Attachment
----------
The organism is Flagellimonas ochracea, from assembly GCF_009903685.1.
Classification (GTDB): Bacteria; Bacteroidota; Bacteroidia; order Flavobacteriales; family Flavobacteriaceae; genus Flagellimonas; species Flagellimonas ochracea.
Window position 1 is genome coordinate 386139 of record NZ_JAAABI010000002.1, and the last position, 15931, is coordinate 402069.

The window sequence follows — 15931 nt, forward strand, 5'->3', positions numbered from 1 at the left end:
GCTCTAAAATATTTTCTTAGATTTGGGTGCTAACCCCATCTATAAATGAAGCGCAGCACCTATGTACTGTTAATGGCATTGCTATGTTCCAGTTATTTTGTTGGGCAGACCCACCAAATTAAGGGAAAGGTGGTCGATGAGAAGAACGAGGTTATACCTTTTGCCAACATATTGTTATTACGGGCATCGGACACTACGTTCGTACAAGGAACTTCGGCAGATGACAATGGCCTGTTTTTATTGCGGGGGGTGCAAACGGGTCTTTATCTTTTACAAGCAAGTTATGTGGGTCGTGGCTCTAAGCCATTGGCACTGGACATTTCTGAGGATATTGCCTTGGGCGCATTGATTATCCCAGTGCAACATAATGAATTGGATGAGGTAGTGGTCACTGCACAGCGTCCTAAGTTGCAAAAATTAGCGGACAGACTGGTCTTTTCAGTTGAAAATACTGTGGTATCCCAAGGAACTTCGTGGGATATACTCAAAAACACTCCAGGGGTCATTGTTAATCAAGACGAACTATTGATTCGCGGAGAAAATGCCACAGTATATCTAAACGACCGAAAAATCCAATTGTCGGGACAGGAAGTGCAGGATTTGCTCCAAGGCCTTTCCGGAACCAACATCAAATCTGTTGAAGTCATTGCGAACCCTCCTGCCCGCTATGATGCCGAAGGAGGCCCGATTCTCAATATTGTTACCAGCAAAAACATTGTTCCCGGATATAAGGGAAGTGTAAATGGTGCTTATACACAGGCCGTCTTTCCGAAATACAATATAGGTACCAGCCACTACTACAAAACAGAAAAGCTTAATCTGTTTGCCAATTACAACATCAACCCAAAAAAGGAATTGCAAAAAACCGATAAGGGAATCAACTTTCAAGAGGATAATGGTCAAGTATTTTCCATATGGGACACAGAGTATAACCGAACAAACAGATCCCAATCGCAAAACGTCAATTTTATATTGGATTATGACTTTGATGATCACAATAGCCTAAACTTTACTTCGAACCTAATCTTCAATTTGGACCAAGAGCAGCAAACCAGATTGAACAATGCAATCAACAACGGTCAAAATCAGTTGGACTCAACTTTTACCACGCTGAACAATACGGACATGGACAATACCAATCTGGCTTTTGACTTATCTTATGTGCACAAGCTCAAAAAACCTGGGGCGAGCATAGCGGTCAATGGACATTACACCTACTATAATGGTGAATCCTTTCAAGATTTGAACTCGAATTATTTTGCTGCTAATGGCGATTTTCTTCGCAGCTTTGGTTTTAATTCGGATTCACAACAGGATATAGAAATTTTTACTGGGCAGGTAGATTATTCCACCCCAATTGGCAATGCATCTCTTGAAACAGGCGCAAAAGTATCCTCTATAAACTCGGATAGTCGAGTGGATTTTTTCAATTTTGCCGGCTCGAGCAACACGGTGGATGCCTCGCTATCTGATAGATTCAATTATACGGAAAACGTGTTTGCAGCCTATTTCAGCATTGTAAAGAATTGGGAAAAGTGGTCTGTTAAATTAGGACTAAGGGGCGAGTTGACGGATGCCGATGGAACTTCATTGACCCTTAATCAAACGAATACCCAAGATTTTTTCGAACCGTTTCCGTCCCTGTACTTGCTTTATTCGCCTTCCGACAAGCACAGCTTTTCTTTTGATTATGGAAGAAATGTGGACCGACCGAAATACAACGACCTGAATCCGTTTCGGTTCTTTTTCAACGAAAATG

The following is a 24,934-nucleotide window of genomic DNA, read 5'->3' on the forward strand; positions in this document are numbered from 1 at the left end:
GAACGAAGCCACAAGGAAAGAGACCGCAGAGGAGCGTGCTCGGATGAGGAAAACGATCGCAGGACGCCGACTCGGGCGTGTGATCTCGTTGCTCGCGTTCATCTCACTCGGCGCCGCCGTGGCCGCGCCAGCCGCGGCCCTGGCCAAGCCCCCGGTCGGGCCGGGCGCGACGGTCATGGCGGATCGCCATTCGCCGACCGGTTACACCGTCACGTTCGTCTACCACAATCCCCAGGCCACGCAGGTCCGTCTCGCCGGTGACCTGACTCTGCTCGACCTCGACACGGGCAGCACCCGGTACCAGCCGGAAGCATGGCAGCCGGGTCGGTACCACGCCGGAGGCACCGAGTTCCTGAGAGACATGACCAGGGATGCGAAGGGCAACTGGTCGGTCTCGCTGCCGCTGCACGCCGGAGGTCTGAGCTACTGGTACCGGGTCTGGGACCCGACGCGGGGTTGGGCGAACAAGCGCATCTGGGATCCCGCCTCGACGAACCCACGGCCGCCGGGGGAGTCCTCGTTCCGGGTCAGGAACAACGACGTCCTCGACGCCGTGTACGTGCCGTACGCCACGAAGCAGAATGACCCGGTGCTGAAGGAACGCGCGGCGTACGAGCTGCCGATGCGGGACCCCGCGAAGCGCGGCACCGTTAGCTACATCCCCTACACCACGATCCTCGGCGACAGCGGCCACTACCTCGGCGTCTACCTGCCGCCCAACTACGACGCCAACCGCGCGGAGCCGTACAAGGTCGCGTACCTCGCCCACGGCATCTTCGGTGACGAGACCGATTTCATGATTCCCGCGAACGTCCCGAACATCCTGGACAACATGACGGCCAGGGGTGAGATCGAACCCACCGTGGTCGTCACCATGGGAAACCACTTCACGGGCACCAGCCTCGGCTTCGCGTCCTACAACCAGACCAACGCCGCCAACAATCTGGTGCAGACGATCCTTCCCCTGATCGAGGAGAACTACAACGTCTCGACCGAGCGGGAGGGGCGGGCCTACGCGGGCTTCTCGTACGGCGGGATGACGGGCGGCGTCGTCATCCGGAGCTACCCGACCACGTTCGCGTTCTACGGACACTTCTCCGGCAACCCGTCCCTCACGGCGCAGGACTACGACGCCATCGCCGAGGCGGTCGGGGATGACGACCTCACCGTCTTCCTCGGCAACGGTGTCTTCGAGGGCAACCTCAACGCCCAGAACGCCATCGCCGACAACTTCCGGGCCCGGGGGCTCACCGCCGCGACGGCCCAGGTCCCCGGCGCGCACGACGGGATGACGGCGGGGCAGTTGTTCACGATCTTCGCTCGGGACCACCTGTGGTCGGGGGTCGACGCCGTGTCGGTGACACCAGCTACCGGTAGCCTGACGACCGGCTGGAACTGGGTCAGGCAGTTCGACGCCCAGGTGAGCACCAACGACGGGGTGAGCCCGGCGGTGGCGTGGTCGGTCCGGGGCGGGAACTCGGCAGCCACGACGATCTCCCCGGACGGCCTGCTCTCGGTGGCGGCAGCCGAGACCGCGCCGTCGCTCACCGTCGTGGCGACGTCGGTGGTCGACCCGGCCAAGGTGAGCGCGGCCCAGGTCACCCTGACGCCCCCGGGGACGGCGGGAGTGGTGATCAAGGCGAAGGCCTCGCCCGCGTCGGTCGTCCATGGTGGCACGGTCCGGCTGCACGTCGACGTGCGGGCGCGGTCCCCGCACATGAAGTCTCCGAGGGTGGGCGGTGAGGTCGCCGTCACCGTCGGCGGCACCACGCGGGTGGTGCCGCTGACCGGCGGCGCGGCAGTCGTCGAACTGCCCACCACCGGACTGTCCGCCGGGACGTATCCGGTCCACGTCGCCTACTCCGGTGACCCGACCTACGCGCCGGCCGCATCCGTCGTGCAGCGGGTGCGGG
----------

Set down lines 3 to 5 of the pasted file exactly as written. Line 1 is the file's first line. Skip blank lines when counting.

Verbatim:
Window position 1 is genome coordinate 386139 of record NZ_JAAABI010000002.1, and the last position, 15931, is coordinate 402069.

The window sequence follows — 15931 nt, forward strand, 5'->3', positions numbered from 1 at the left end:
GCTCTAAAATATTTTCTTAGATTTGGGTGCTAACCCCATCTATAAATGAAGCGCAGCACCTATGTACTGTTAATGGCATTGCTATGTTCCAGTTATTTTGTTGGGCAGACCCACCAAATTAAGGGAAAGGTGGTCGATGAGAAGAACGAGGTTATACCTTTTGCCAACATATTGTTATTACGGGCATCGGACACTACGTTCGTACAAGGAACTTCGGCAGATGACAATGGCCTGTTTTTATTGCGGGGGGTGCAAACGGGTCTTTATCTTTTACAAGCAAGTTATGTGGGTCGTGGCTCTAAGCCATTGGCACTGGACATTTCTGAGGATATTGCCTTGGGCGCATTGATTATCCCAGTGCAACATAATGAATTGGATGAGGTAGTGGTCACTGCACAGCGTCCTAAGTTGCAAAAATTAGCGGACAGACTGGTCTTTTCAGTTGAAAATACTGTGGTATCCCAAGGAACTTCGTGGGATATACTCAAAAACACTCCAGGGGTCATTGTTAATCAAGACGAACTATTGATTCGCGGAGAAAATGCCACAGTATATCTAAACGACCGAAAAATCCAATTGTCGGGACAGGAAGTGCAGGATTTGCTCCAAGGCCTTTCCGGAACCAACATCAAATCTGTTGAAGTCATTGCGAACCCTCCTGCCCGCTATGATGCCGAAGGAGGCCCGATTCTCAATATTGTTACCAGCAAAAACATTGTTCCCGGATATAAGGGAAGTGTAAATGGTGCTTATACACAGGCCGTCTTTCCGAAATACAATATAGGTACCAGCCACTACTACAAAACAGAAAAGCTTAATCTGTTTGCCAATTACAACATCAACCCAAAAAAGGAATTGCAAAAAACCGATAAGGGAATCAACTTTCAAGAGGATAATGGTCAAGTATTTTCCATATGGGACACAGAGTATAACCGAACAAACAGATCCCAATCGCAAAACGTCAATTTTATATTGGATTATGACTTTGATGATCACAATAGCCTAAACTTTACTTCGAACCTAATCTTCAATTTGGACCAAGAGCAGCAAACCAGATTGAACAATGCAATCAACAACGGTCAAAATCAGTTGGACTCAACTTTTACCACGCTGAACAATACGGACATGGACAATACCAATCTGGCTTTTGACTTATCTTATGTGCACAAGCTCAAAAAACCTGGGGCGAGCATAGCGGTCAATGGACATTACACCTACTATAATGGTGAATCCTTTCAAGATTTGAACTCGAATTATTTTGCTGCTAATGGCGATTTTCTTCGCAGCTTTGGTTTTAATTCGGATTCACAACAGGATATAGAAATTTTTACTGGGCAGGTAGATTATTCCACCCCAATTGGCAATGCATCTCTTGAAACAGGCGCAAAAGTATCCTCTATAAACTCGGATAGTCGAGTGGATTTTTTCAATTTTGCCGGCTCGAGCAACACGGTGGATGCCTCGCTATCTGATAGATTCAATTATACGGAAAACGTGTTTGCAGCCTATTTCAGCATTGTAAAGAATTGGGAAAAGTGGTCTGTTAAATTAGGACTAAGGGGCGAGTTGACGGATGCCGATGGAACTTCATTGACCCTTAATCAAACGAATACCCAAGATTTTTTCGAACCGTTTCCGTCCCTGTACTTGCTTTATTCGCCTTCCGACAAGCACAGCTTTTCTTTTGATTATGGAAGAAATGTGGACCGACCGAAATACAACGACCTGAATCCGTTTCGGTTCTTTTTCAACGAAAATG